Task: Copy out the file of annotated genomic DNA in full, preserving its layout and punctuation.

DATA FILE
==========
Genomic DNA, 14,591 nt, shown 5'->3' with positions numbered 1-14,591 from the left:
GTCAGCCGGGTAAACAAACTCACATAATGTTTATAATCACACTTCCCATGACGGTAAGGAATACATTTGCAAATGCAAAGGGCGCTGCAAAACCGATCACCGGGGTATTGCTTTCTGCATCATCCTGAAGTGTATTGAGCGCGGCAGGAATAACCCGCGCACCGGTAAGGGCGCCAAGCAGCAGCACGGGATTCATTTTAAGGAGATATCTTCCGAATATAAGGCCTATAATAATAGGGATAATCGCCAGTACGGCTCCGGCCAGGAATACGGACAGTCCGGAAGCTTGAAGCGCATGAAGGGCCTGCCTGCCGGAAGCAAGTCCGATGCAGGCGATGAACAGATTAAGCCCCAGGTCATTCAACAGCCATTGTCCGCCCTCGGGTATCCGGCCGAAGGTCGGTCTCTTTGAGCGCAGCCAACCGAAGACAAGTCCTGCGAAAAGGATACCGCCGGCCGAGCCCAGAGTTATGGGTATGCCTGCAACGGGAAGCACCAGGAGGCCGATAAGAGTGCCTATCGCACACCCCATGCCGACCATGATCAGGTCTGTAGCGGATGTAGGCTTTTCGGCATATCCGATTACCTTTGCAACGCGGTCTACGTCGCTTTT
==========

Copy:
Genomic DNA, 14,591 nt, shown 5'->3' with positions numbered 1-14,591 from the left:
GTCAGCCGGGTAAACAAACTCACATAATGTTTATAATCACACTTCCCATGACGGTAAGGAATACATTTGCAAATGCAAAGGGCGCTGCAAAACCGATCACCGGGGTATTGCTTTCTGCATCATCCTGAAGTGTATTGAGCGCGGCAGGAATAACCCGCGCACCGGTAAGGGCGCCAAGCAGCAGCACGGGATTCATTTTAAGGAGATATCTTCCGAATATAAGGCCTATAATAATAGGGATAATCGCCAGTACGGCTCCGGCCAGGAATACGGACAGTCCGGAAGCTTGAAGCGCATGAAGGGCCTGCCTGCCGGAAGCAAGTCCGATGCAGGCGATGAACAGATTAAGCCCCAGGTCATTCAACAGCCATTGTCCGCCCTCGGGTATCCGGCCGAAGGTCGGTCTCTTTGAGCGCAGCCAACCGAAGACAAGTCCTGCGAAAAGGATACCGCCGGCCGAGCCCAGAGTTATGGGTATGCCTGCAACGGGAAGCACCAGGAGGCCGATAAGAGTGCCTATCGCACACCCCATGCCGACCATGATCAGGTCTGTAGCGGATGTAGGCTTTTCGGCATATCCGATTACCTTTGCAACGCGGTCTACGTCGCTTTT